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November is Diabetes Awareness Month

Diabetes Protect Your Vision

The National Diabetes Statistics Report for 2020 show that cases of diabetes have risen to an estimated 34.2 million, according to the CDC’s (Centers for Disease Control).[1]   Patients with this condition should be aware that diabetes not only affects their overall health but it can also affect the health of their vision.  That’s why it’s important to maintain healthy blood sugars and protect your vision by visiting your eye doctor regularly.Man with dark hair, white shirt and glasses with caption "Life is all about your vision".

Higher Risk of Eye Diseases

Patients with diabetes are at a higher risk of developing several different eye diseases.  These eye diseases include cataracts, glaucoma, diabetic macular edema (DME), and diabetic retinopathy.  These eye diseases combined make diabetes the leading cause of blindness around the world and the most common cause of blindness in Americans who are close to retirement.

According to Vision Source, Type 2 diabetes (or gestational diabetes, which works the same way while it lasts) impairs the body’s ability to use insulin to regulate blood sugar effectively.  And high uncontrolled blood sugars are unhealthy as sugar feeds harmful bacteria and they are hard on blood vessels raising the risk of infection.  This can lead to several of the following sight-threatening conditions:

Cataracts

People with diabetes are two to five times more likely to develop cataracts than people without diabetes. The cause is poorly controlled blood sugars that can cause swelling in the lens of the eye, and it can also cause opaque proteins to accumulate in the lens, making it cloudy.  Luckily, cataracts can be surgically removed through an outpatient procedure that restores vision in nearly everyone.

Glaucoma

Glaucoma is a disease that damages your eye’s optic nerve. It usually happens when fluid builds up in the front part of your eye. That extra fluid increases the pressure in your eye, damaging the optic nerve. Diabetics are more likely to develop glaucoma as their non-diabetic peers. Glaucoma doesn’t always have symptoms in the early stages, which is one reason it’s so important to keep up with regular eye exams.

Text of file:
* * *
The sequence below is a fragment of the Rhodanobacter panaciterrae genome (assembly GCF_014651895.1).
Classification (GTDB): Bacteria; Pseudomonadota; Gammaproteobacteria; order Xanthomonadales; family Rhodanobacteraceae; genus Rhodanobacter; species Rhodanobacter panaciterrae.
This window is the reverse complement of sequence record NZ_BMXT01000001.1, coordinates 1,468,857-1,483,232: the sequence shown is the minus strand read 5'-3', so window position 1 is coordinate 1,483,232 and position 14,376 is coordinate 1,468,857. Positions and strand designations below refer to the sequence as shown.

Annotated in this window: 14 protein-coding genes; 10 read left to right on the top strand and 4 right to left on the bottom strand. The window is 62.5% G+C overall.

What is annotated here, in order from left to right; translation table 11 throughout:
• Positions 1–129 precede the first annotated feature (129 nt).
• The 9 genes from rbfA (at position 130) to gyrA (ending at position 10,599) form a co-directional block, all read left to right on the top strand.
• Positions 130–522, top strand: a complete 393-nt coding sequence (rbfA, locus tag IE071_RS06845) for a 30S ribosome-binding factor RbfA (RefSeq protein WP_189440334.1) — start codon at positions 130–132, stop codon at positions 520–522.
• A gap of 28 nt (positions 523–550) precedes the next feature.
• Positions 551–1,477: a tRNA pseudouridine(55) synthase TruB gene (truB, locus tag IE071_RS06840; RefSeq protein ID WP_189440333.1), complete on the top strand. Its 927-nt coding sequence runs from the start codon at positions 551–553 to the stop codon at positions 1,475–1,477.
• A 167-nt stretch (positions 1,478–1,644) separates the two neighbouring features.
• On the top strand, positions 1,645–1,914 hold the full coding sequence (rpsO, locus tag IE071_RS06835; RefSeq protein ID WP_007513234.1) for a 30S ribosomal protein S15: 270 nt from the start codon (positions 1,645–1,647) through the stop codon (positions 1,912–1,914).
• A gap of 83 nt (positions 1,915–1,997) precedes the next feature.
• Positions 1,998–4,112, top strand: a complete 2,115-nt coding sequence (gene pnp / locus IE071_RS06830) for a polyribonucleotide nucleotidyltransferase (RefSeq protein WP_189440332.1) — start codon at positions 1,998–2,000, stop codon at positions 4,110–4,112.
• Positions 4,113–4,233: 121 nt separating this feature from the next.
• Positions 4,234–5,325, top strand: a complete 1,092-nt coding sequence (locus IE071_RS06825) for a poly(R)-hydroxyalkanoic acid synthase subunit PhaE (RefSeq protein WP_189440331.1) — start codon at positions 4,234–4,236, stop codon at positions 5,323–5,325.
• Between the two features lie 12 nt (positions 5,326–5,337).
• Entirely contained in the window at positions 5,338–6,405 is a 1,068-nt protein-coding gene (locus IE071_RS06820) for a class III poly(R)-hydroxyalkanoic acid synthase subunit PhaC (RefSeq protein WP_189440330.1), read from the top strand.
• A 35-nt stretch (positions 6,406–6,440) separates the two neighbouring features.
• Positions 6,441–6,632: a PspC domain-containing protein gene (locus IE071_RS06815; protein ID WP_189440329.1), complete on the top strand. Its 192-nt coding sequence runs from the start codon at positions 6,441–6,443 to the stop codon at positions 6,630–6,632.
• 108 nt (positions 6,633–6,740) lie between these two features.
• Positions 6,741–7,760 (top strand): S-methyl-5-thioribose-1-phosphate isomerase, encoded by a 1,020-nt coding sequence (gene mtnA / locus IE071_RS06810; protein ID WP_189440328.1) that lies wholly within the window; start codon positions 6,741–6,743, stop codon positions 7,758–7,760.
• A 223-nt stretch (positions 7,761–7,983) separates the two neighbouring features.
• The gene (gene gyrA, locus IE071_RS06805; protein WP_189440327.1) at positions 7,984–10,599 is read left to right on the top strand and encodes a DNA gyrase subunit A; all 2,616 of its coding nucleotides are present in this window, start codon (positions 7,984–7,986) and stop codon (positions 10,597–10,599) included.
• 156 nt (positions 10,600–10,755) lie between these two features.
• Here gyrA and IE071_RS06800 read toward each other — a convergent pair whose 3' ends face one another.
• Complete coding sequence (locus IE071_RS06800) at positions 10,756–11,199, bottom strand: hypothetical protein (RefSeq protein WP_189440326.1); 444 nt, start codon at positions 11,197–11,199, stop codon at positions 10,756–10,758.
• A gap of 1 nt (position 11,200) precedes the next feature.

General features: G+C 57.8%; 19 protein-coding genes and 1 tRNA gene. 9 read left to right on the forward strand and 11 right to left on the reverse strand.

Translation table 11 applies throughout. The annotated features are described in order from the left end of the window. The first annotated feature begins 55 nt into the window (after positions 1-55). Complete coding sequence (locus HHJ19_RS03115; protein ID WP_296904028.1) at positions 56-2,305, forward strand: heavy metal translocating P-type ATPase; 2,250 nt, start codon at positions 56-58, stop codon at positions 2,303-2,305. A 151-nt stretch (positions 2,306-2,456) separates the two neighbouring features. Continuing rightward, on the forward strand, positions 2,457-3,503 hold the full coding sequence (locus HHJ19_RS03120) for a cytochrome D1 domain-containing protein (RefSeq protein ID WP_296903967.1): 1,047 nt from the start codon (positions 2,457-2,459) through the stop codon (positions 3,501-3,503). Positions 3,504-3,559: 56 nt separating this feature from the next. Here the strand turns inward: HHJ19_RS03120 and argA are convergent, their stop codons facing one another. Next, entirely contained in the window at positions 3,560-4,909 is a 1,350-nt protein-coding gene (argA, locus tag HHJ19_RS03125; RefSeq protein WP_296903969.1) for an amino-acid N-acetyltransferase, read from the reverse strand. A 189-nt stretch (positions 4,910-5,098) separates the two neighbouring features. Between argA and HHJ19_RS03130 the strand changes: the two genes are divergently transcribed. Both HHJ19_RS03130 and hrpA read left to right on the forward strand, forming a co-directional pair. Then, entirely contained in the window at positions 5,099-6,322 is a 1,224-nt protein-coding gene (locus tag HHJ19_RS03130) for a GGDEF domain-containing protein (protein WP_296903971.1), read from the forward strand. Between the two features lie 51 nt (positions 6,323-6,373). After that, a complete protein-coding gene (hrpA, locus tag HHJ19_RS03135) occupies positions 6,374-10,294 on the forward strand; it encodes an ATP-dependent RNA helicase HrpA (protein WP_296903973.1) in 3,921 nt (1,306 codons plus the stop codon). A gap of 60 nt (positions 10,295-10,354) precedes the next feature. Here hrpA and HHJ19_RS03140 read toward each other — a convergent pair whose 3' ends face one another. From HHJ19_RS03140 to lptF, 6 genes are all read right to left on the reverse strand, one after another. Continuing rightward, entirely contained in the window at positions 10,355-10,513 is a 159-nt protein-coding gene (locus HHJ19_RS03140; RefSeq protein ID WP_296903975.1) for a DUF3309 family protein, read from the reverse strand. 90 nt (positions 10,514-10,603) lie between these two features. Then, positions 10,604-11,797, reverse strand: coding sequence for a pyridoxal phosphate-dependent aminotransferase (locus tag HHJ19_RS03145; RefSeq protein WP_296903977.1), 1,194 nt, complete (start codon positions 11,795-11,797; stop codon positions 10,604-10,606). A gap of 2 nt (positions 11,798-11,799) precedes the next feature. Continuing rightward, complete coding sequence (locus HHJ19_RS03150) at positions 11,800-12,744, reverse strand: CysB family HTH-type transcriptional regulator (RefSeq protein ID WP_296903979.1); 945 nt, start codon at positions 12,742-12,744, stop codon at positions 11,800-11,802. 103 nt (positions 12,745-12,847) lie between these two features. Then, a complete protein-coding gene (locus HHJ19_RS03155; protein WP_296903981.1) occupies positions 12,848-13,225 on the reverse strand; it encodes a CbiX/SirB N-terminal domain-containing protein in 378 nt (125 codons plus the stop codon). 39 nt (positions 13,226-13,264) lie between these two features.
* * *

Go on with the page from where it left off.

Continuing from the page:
Diabetic Retinopathy And DME

Diabetic retinopathy is an eye condition that can cause vision loss and blindness in people who have diabetes. It affects blood vessels in the retina (the light-sensitive layer of tissue in the back of your eye).

High blood sugar puts a serious strain on blood vessels, which is why diabetes is such a serious risk factor for retinopathy. If it advances far enough, diabetic retinopathy can become DME, which involves blurred central vision and can lead to retinal detachment and blindness. [3]

If you have diabetes, it’s important to get a comprehensive dilated eye exam.   Diabetic retinopathy may not have any symptoms initially, but finding it early can help you take steps to protect your vision.  And managing your diabetes is the most important component and staying physically active, eating healthy, and taking your medicine.  All these components will help you prevent or delay vision loss.

Protect Your Sight with Regular Eye Exams

Advanced Eyecare of Edgewater has the experience and equipment necessary to diagnose and often treat the eye diseases detailed above, as well as many other eye diseases. For more information please schedule an appointment with our experienced, friendly and professional eye doctors. Together we can help you keep healthier vision for life.

Source:  
  1. Centers for Disease Control – National diabetes Statistics Report
  2. National Eye Institute – Diabetic Retinopathy
  3. Vision Source – Diabetes-and-vision